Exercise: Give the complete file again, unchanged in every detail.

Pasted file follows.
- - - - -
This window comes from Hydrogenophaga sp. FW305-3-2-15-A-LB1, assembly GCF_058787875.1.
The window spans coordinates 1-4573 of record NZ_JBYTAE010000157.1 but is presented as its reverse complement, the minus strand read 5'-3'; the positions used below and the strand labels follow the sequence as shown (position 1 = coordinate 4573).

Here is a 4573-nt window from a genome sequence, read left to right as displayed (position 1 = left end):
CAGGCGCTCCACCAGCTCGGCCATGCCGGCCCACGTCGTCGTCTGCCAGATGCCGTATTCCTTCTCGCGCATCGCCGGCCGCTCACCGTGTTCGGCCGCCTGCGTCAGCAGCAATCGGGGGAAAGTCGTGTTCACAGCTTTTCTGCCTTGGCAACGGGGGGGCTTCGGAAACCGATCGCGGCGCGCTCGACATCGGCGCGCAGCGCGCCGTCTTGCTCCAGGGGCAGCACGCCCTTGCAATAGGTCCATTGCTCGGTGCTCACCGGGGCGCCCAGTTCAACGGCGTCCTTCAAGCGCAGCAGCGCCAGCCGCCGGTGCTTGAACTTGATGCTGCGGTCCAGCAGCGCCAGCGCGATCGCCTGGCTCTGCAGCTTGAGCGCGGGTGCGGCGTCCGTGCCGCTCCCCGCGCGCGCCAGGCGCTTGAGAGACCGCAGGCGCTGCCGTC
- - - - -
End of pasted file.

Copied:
This window comes from Hydrogenophaga sp. FW305-3-2-15-A-LB1, assembly GCF_058787875.1.
The window spans coordinates 1-4573 of record NZ_JBYTAE010000157.1 but is presented as its reverse complement, the minus strand read 5'-3'; the positions used below and the strand labels follow the sequence as shown (position 1 = coordinate 4573).

Here is a 4573-nt window from a genome sequence, read left to right as displayed (position 1 = left end):
CAGGCGCTCCACCAGCTCGGCCATGCCGGCCCACGTCGTCGTCTGCCAGATGCCGTATTCCTTCTCGCGCATCGCCGGCCGCTCACCGTGTTCGGCCGCCTGCGTCAGCAGCAATCGGGGGAAAGTCGTGTTCACAGCTTTTCTGCCTTGGCAACGGGGGGGCTTCGGAAACCGATCGCGGCGCGCTCGACATCGGCGCGCAGCGCGCCGTCTTGCTCCAGGGGCAGCACGCCCTTGCAATAGGTCCATTGCTCGGTGCTCACCGGGGCGCCCAGTTCAACGGCGTCCTTCAAGCGCAGCAGCGCCAGCCGCCGGTGCTTGAACTTGATGCTGCGGTCCAGCAGCGCCAGCGCGATCGCCTGGCTCTGCAGCTTGAGCGCGGGTGCGGCGTCCGTGCCGCTCCCCGCGCGCGCCAGGCGCTTGAGAGACCGCAGGCGCTGCCGTC